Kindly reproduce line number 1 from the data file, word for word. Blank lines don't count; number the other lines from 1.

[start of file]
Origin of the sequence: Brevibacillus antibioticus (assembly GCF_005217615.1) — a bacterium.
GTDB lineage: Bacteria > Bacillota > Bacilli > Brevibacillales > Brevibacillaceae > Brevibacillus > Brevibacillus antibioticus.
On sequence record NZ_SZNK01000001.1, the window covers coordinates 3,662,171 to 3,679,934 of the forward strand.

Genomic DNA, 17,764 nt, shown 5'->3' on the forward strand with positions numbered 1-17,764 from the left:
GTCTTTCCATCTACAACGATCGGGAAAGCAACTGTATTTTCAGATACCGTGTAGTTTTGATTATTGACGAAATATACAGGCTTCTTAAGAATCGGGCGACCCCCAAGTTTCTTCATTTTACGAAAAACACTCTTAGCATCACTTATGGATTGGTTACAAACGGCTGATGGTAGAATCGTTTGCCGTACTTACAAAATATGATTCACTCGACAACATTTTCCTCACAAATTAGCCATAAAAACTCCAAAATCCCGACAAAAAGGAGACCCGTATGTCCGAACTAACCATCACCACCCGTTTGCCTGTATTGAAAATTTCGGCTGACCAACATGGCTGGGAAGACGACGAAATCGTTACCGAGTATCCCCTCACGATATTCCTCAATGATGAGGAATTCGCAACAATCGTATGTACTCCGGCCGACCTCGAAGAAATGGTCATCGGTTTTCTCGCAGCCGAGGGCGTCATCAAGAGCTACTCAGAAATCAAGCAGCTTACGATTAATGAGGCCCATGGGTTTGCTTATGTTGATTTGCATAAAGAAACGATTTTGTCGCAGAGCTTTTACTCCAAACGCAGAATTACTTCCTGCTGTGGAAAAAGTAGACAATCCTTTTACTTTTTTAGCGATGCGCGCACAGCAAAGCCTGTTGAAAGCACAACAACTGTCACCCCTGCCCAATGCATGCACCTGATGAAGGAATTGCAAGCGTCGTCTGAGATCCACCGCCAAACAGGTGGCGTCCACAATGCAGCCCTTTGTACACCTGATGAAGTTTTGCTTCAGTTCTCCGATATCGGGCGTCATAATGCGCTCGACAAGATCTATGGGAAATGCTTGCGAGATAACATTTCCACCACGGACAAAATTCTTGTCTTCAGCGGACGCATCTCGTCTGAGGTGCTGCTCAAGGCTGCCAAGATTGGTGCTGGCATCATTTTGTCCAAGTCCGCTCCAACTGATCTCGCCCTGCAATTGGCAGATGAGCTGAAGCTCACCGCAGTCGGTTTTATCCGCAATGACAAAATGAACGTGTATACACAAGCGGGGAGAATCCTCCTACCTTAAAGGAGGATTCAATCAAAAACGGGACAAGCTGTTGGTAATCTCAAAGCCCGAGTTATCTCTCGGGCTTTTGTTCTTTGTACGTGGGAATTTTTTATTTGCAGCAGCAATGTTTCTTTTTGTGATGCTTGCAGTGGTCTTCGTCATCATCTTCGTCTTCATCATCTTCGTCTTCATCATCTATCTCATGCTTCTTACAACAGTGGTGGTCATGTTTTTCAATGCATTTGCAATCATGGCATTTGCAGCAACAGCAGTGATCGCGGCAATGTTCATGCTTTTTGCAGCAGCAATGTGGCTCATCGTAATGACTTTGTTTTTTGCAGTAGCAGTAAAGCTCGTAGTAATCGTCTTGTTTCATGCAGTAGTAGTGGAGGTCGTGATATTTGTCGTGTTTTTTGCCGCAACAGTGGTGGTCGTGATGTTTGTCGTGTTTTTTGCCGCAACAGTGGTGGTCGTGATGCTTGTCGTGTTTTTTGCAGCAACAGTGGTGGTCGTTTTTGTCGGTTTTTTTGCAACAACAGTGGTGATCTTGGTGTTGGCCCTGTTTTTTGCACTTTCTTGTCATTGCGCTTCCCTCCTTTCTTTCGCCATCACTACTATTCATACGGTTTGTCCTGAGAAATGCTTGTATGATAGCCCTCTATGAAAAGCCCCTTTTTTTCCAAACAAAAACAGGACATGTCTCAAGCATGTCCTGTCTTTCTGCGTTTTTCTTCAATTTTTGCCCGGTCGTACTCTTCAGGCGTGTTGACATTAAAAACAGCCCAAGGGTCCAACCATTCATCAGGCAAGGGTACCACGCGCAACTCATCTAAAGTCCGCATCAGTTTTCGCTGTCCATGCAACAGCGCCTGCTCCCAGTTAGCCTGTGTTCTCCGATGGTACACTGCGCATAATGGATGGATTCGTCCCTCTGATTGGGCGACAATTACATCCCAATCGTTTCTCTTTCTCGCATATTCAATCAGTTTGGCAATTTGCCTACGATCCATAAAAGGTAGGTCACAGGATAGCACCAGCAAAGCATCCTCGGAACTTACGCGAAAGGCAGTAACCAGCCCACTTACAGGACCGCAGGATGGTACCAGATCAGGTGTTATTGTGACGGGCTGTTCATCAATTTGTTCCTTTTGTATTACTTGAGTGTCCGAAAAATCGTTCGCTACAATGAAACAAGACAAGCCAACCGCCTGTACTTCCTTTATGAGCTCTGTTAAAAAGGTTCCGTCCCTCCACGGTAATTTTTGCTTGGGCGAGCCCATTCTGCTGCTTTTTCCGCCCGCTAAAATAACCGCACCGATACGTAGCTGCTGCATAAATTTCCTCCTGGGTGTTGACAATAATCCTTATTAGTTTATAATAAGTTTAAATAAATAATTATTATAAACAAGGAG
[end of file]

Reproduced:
Origin of the sequence: Brevibacillus antibioticus (assembly GCF_005217615.1) — a bacterium.